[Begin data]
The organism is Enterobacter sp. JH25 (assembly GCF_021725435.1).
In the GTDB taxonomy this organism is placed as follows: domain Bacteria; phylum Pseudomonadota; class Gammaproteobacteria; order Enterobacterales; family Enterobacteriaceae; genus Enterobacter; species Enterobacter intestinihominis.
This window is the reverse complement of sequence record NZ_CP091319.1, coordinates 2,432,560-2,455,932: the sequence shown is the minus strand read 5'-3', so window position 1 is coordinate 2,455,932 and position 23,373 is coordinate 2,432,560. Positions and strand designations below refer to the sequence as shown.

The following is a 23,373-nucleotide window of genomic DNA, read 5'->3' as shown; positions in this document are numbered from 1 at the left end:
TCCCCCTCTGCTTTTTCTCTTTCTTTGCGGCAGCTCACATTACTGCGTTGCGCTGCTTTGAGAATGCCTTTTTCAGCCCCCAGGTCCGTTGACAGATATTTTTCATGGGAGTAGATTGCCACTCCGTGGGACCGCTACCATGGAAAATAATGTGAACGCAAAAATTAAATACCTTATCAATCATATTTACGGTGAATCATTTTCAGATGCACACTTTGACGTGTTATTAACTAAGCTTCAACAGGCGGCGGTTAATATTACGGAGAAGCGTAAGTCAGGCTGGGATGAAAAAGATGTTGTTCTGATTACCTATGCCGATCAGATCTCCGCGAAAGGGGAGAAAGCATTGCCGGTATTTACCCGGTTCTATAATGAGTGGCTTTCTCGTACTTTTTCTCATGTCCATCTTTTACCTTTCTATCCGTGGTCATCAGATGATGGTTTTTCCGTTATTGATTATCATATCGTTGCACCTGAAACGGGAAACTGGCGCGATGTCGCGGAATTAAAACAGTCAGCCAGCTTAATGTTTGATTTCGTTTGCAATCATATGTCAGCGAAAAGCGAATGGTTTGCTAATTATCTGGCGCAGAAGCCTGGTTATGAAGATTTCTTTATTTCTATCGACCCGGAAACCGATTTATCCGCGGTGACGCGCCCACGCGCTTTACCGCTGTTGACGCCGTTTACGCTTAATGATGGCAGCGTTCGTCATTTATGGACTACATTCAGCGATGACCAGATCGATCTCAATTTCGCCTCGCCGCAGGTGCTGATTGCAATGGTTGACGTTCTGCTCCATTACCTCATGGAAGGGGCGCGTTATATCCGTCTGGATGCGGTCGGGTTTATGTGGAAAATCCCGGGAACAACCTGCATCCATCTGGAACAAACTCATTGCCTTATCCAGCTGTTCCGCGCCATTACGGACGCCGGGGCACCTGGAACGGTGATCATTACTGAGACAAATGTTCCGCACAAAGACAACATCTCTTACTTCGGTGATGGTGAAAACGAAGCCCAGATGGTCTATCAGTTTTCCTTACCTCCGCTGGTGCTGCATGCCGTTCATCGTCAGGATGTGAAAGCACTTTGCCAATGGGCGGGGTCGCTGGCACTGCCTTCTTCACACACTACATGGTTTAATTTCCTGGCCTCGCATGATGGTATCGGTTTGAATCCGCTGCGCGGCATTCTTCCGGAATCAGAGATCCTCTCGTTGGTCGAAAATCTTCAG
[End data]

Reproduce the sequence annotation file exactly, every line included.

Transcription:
The organism is Enterobacter sp. JH25 (assembly GCF_021725435.1).
In the GTDB taxonomy this organism is placed as follows: domain Bacteria; phylum Pseudomonadota; class Gammaproteobacteria; order Enterobacterales; family Enterobacteriaceae; genus Enterobacter; species Enterobacter intestinihominis.
This window is the reverse complement of sequence record NZ_CP091319.1, coordinates 2,432,560-2,455,932: the sequence shown is the minus strand read 5'-3', so window position 1 is coordinate 2,455,932 and position 23,373 is coordinate 2,432,560. Positions and strand designations below refer to the sequence as shown.

The following is a 23,373-nucleotide window of genomic DNA, read 5'->3' as shown; positions in this document are numbered from 1 at the left end:
TCCCCCTCTGCTTTTTCTCTTTCTTTGCGGCAGCTCACATTACTGCGTTGCGCTGCTTTGAGAATGCCTTTTTCAGCCCCCAGGTCCGTTGACAGATATTTTTCATGGGAGTAGATTGCCACTCCGTGGGACCGCTACCATGGAAAATAATGTGAACGCAAAAATTAAATACCTTATCAATCATATTTACGGTGAATCATTTTCAGATGCACACTTTGACGTGTTATTAACTAAGCTTCAACAGGCGGCGGTTAATATTACGGAGAAGCGTAAGTCAGGCTGGGATGAAAAAGATGTTGTTCTGATTACCTATGCCGATCAGATCTCCGCGAAAGGGGAGAAAGCATTGCCGGTATTTACCCGGTTCTATAATGAGTGGCTTTCTCGTACTTTTTCTCATGTCCATCTTTTACCTTTCTATCCGTGGTCATCAGATGATGGTTTTTCCGTTATTGATTATCATATCGTTGCACCTGAAACGGGAAACTGGCGCGATGTCGCGGAATTAAAACAGTCAGCCAGCTTAATGTTTGATTTCGTTTGCAATCATATGTCAGCGAAAAGCGAATGGTTTGCTAATTATCTGGCGCAGAAGCCTGGTTATGAAGATTTCTTTATTTCTATCGACCCGGAAACCGATTTATCCGCGGTGACGCGCCCACGCGCTTTACCGCTGTTGACGCCGTTTACGCTTAATGATGGCAGCGTTCGTCATTTATGGACTACATTCAGCGATGACCAGATCGATCTCAATTTCGCCTCGCCGCAGGTGCTGATTGCAATGGTTGACGTTCTGCTCCATTACCTCATGGAAGGGGCGCGTTATATCCGTCTGGATGCGGTCGGGTTTATGTGGAAAATCCCGGGAACAACCTGCATCCATCTGGAACAAACTCATTGCCTTATCCAGCTGTTCCGCGCCATTACGGACGCCGGGGCACCTGGAACGGTGATCATTACTGAGACAAATGTTCCGCACAAAGACAACATCTCTTACTTCGGTGATGGTGAAAACGAAGCCCAGATGGTCTATCAGTTTTCCTTACCTCCGCTGGTGCTGCATGCCGTTCATCGTCAGGATGTGAAAGCACTTTGCCAATGGGCGGGGTCGCTGGCACTGCCTTCTTCACACACTACATGGTTTAATTTCCTGGCCTCGCATGATGGTATCGGTTTGAATCCGCTGCGCGGCATTCTTCCGGAATCAGAGATCCTCTCGTTGGTCGAAAATCTTCAG